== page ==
Posts Tagged france

Travel report: Driving to Sindelfingen

Since I’ve been back home now for almost a month, it seems silly to call these posts “travel updates”.  🙂

With the experience of visiting le Viaduc de Millau still buzzing in my head, I pointed my trusty Peugeot back toward Montpellier for the journey to Germany.  The run down the mountain back toward the coast was a really nice drive, but by the time I was back in Montpellier it was back to nasty busy city driving.  I think I made a little bit of an error: instead of following the path that Google found for me to get to the A9 (which was more-or-less back through the middle of town), I followed the first sign I saw that said “A9 NIMES”.  This ended up taking me on a Cooks Tour of bypass roads around the south outskirts of the city, past industrial estates and the consequent heavy workaday traffic.  The city path was very likely to have been quicker and easier.  Oh well.

Once I made it to the A9 for the trip north, I was able to settle in and enjoy the drive again.  The autoroutes in France are excellent, with a great smooth driving surface (in spite of the heavy-vehicle traffic they carry) and plenty of visibility and clearance for cars to be able to carry the 130km/h speed limit (again, in spite of the heavy-vehicle traffic, which is only permitted to do about 90km/h).  Mind you I ended up paying around 50€ in tolls while I was in France!  If it’s a demonstration of how tolling a road can lead to better quality, I don’t mind at all.

The traffic bogged down a bit going through Lyon, but soon opened up again.  I was starting to get a bit worried about the time: I’d left Montpellier three or four hours before, yet seemed to be only a third of the way there!  Night was starting to fall as I turned east onto the A36 — the car was at last actually pointing toward Germany!  A short while after that, I stopped for some dinner before making the last part of the drive.   I was not far from the border by this time, and it looked like I was making good time after all.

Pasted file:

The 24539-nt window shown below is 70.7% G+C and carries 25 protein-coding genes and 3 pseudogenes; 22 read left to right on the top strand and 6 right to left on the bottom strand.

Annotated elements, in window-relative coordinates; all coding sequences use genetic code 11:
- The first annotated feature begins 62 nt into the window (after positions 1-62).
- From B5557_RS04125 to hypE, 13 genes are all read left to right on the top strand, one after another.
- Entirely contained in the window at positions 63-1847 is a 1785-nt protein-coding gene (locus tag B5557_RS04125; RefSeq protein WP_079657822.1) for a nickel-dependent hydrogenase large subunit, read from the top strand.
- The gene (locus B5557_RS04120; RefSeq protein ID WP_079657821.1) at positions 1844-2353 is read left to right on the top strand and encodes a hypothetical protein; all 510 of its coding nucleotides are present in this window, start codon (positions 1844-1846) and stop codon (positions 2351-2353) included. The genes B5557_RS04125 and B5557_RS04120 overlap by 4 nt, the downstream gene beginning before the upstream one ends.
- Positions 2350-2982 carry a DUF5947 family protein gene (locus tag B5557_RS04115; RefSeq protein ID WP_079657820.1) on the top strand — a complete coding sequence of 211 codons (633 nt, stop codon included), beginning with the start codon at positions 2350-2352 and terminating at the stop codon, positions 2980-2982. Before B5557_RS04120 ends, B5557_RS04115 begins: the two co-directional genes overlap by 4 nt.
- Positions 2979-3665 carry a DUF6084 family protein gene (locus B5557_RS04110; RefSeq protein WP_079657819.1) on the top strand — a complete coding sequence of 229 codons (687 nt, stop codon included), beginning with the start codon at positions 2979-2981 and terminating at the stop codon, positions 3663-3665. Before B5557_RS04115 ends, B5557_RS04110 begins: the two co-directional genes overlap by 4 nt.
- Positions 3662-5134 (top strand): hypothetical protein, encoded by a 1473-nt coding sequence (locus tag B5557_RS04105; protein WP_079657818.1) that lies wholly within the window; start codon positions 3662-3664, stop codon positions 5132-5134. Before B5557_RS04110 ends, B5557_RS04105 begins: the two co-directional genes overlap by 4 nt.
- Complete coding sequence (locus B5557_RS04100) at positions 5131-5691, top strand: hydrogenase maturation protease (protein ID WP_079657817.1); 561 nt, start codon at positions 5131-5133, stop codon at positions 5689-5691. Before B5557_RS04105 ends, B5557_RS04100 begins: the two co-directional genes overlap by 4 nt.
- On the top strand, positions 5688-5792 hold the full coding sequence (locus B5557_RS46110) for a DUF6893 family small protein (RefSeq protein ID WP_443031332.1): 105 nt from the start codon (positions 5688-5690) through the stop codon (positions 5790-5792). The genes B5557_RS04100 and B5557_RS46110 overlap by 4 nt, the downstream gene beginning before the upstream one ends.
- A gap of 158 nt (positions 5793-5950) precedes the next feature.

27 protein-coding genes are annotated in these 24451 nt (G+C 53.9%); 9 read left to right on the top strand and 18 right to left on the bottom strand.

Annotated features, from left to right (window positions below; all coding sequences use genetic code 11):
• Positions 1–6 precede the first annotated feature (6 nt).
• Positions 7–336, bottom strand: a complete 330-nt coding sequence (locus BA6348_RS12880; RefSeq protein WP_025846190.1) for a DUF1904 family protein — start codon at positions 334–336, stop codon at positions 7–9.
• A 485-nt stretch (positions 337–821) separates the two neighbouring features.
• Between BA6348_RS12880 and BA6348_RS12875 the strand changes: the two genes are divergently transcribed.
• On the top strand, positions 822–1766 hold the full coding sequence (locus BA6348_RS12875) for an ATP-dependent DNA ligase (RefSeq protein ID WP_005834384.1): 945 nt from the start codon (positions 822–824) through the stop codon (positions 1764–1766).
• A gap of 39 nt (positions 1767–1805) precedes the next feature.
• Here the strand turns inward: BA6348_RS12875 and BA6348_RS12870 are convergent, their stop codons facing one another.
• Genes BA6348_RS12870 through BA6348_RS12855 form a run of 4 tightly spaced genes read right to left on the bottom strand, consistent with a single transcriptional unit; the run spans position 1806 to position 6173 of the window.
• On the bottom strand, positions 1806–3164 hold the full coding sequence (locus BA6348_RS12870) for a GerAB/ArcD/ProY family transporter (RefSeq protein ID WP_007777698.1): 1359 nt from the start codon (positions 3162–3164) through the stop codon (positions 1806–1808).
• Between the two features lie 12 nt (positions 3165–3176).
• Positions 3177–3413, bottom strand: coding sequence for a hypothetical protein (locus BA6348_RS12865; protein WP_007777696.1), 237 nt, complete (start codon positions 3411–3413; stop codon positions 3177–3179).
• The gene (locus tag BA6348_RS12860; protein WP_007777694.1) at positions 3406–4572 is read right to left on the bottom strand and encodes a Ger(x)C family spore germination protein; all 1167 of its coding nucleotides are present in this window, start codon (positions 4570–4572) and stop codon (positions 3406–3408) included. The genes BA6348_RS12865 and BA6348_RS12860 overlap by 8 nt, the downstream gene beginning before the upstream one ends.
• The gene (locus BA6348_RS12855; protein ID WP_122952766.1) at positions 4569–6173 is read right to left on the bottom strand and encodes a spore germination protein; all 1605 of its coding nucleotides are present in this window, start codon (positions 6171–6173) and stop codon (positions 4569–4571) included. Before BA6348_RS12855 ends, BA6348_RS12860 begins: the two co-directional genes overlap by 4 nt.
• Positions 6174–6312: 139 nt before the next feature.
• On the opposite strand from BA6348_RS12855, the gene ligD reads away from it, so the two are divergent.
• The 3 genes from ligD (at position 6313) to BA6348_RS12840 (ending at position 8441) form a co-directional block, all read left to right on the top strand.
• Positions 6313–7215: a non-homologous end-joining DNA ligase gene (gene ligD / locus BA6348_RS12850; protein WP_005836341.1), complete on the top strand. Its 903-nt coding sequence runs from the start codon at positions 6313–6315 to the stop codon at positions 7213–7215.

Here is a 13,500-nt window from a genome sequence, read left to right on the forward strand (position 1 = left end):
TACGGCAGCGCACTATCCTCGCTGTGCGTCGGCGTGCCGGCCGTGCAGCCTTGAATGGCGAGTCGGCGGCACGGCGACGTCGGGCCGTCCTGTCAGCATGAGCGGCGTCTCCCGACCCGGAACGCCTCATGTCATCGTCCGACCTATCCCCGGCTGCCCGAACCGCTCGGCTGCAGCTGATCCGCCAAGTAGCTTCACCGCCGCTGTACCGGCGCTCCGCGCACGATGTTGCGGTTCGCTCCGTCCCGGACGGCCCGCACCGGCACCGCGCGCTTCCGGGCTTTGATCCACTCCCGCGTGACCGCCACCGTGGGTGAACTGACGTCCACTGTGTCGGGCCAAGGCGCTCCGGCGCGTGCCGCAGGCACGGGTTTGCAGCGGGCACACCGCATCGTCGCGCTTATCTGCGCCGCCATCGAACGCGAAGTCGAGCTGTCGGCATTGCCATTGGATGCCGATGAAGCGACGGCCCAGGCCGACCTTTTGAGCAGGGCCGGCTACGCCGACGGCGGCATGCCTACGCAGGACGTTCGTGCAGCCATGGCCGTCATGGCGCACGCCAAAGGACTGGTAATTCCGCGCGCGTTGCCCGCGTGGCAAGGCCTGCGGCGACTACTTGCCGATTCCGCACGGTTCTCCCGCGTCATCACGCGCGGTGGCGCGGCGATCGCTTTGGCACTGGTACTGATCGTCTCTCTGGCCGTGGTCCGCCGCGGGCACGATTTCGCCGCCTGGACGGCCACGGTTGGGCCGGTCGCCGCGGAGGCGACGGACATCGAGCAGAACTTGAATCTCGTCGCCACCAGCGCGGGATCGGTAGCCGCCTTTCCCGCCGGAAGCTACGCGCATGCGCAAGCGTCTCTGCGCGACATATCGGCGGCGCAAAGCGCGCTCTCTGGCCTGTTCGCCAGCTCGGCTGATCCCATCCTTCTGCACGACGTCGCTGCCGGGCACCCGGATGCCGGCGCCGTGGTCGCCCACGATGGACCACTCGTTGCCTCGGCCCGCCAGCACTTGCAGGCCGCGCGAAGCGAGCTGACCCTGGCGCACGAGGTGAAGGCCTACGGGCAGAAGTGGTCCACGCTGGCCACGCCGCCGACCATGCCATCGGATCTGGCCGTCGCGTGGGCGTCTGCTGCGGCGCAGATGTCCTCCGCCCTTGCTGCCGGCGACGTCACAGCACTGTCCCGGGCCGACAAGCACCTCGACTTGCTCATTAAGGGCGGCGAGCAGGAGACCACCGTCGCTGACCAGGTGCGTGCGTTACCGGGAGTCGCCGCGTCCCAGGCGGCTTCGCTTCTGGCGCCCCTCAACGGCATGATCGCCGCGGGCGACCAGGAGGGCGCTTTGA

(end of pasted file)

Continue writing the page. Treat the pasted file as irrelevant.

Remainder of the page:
I hadn’t planned for my first drive on an autobahn to be at night, but that’s how it worked out.  About the only indication that I’d actually crossed into Germany was the change in the road signage!  The speed limit dropped to 120km/h, but a little while later I saw a sign that showed the 120 crossed-out.  This, I eventually worked out, was the only indication I would get that I was on one of the famous speed-unlimited autobahnen (well, the Mercs and Beemers and Audis rocketing past me were another indication).  Because it took me so long to work out what was going on, I almost didn’t get to go for a rocket myself — I had wound the Peugeot up to about 140-150 and was still getting passed like I was stationary, so I decided to give it a run.  In a few seconds the little Pug was at 195km/h, and seemed like it could have gone a bit higher, but slower traffic ahead meant I had to back off.  As it turned out, I didn’t get another chance to wind it out because we were in and out of roadworks for the last part of the run to Stuttgart.

Eventually I found the last motorway exit I had to take, and I was on the streets of Sindelfingen.  I had made it all the way from Montpellier, without a single wrong turn!  Before congratulating myself too heartily though, I had to find my hotel…  and this was a bigger challenge than I had thought.  I found it, eventually, but not before I’d driven up the same street three times (at least) and done at least one U-turn in front of the place without realising it…

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Travel update: le Viaduc de Millau

Seems like ages ago I watched that episode of Top Gear where they took a Ford GT, a Pagani Zonda and a Ferrari F430 from Paris to the Millau Viaduct.  At the time, I didn’t figure that I’d have any opportunity to see the bridge in the near future, but nonetheless subliminally noted it as one of those things to see, if I got a chance to, sometime in the next forty-or-so years.  As it turns out, the chance came up sooner than I thought: not only that, I somehow remembered about it before the chance went by!